Other Editorials

Toyota is slipping, Consumer Reports says

MSN Money Staff
Tuesday, October 16, 2007

Magazine won't automatically recommend redesigned Toyotas, citing below-average quality in new models. Ford improves dramatically.

Consumer Reports magazine reported today that the quality of cars made by Toyota, long the benchmark for reliability among automotive brands, had slipped so much that the organization no longer will automatically recommend them.

Releasing the results of its 2007 annual Car Reliability Survey today in Detroit, the magazine said two high-profile models, the top-selling Camry V-6 and the four-wheel-drive Tundra pickup, both redesigned this year, scored below average. Consumer Reports won't recommend any model scoring below average to its readers.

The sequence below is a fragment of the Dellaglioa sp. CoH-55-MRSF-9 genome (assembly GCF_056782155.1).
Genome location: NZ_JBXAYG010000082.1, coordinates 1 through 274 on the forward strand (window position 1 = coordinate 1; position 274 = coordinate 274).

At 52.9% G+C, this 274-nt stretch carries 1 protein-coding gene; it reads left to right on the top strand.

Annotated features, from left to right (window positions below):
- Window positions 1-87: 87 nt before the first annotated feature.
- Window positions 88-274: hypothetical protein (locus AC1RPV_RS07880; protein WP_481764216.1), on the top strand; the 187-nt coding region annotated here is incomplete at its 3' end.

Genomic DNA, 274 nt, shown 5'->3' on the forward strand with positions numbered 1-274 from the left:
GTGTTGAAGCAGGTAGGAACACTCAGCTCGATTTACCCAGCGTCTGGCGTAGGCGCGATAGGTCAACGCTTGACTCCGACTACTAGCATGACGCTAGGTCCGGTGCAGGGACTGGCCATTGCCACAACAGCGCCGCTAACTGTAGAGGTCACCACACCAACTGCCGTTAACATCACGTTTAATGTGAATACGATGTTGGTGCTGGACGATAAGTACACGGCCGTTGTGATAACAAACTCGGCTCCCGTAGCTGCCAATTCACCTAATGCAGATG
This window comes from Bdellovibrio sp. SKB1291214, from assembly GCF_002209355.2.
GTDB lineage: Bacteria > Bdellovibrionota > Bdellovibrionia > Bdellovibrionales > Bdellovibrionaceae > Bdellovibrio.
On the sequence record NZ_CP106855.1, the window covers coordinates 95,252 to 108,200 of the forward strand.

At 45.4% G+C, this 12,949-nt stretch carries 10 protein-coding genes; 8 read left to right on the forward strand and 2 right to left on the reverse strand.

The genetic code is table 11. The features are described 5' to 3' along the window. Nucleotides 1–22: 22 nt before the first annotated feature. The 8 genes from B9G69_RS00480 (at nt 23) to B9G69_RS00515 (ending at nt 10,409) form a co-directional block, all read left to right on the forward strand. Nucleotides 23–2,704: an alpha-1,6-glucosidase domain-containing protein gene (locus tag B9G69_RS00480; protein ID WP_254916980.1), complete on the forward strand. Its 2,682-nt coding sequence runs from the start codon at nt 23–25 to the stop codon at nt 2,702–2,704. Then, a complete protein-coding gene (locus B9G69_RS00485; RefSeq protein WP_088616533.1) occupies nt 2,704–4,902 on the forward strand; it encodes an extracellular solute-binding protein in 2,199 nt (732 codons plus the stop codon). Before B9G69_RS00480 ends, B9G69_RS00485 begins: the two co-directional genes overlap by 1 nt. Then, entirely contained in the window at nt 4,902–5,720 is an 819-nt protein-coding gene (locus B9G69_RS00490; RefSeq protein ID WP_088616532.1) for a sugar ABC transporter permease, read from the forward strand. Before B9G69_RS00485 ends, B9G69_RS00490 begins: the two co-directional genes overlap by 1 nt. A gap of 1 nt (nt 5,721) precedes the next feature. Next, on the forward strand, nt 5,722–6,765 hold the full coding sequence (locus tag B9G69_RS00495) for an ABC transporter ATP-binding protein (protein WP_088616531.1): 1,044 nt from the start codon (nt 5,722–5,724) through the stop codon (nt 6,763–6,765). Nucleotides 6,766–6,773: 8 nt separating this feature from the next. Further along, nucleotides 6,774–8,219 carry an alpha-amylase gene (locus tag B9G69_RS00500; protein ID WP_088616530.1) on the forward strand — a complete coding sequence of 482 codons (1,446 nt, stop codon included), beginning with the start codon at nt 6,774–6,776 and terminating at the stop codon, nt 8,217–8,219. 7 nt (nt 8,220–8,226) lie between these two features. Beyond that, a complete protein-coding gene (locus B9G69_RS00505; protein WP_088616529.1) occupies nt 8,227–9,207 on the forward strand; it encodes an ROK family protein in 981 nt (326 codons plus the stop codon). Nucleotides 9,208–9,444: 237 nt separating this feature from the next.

Typically, Consumer Reports will recommend a vehicle only if it has at least one year of reliability data. New and redesigned Toyota models had been exempted from that standard because of the company's record. The magazine said today it no longer will recommend any new or redesigned Toyota-built models without reliability data on a specific design.

Now, only Honda and Subaru have that distinction. Despite its emerging problems, Toyota, which also makes Lexus and Scion brand cars, still ranks third in reliability among all automakers, behind Honda, which also makes Acuras, and Subaru. The top-ranked domestic brand is General Motors' Buick.

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